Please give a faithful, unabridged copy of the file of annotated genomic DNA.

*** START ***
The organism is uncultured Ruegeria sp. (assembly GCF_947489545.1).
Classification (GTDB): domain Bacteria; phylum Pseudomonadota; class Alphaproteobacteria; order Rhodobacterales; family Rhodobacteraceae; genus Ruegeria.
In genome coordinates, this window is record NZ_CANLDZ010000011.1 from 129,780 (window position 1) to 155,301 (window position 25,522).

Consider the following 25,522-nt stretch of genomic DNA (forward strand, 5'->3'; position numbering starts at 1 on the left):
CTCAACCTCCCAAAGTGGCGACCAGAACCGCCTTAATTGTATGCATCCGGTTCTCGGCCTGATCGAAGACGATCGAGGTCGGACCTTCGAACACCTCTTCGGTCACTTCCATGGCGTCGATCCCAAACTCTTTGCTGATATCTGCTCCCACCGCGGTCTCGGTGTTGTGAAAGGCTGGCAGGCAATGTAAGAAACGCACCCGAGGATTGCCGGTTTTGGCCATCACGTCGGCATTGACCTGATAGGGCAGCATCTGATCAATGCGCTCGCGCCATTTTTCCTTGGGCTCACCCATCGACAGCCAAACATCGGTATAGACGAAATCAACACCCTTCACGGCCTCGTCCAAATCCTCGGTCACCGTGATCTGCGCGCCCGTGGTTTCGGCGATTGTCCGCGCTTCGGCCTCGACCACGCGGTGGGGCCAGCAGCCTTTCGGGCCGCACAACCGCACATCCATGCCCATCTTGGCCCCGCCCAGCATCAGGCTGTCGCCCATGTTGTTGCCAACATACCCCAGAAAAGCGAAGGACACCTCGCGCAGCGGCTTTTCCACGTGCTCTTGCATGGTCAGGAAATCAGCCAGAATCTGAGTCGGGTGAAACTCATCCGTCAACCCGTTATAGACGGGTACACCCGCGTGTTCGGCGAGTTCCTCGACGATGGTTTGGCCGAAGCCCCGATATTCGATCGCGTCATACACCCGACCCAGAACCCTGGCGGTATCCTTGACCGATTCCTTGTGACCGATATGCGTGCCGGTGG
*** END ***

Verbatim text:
The organism is uncultured Ruegeria sp. (assembly GCF_947489545.1).
Classification (GTDB): domain Bacteria; phylum Pseudomonadota; class Alphaproteobacteria; order Rhodobacterales; family Rhodobacteraceae; genus Ruegeria.
In genome coordinates, this window is record NZ_CANLDZ010000011.1 from 129,780 (window position 1) to 155,301 (window position 25,522).

Consider the following 25,522-nt stretch of genomic DNA (forward strand, 5'->3'; position numbering starts at 1 on the left):
CTCAACCTCCCAAAGTGGCGACCAGAACCGCCTTAATTGTATGCATCCGGTTCTCGGCCTGATCGAAGACGATCGAGGTCGGACCTTCGAACACCTCTTCGGTCACTTCCATGGCGTCGATCCCAAACTCTTTGCTGATATCTGCTCCCACCGCGGTCTCGGTGTTGTGAAAGGCTGGCAGGCAATGTAAGAAACGCACCCGAGGATTGCCGGTTTTGGCCATCACGTCGGCATTGACCTGATAGGGCAGCATCTGATCAATGCGCTCGCGCCATTTTTCCTTGGGCTCACCCATCGACAGCCAAACATCGGTATAGACGAAATCAACACCCTTCACGGCCTCGTCCAAATCCTCGGTCACCGTGATCTGCGCGCCCGTGGTTTCGGCGATTGTCCGCGCTTCGGCCTCGACCACGCGGTGGGGCCAGCAGCCTTTCGGGCCGCACAACCGCACATCCATGCCCATCTTGGCCCCGCCCAGCATCAGGCTGTCGCCCATGTTGTTGCCAACATACCCCAGAAAAGCGAAGGACACCTCGCGCAGCGGCTTTTCCACGTGCTCTTGCATGGTCAGGAAATCAGCCAGAATCTGAGTCGGGTGAAACTCATCCGTCAACCCGTTATAGACGGGTACACCCGCGTGTTCGGCGAGTTCCTCGACGATGGTTTGGCCGAAGCCCCGATATTCGATCGCGTCATACACCCGACCCAGAACCCTGGCGGTATCCTTGACCGATTCCTTGTGACCGATATGCGTGCCGGTGG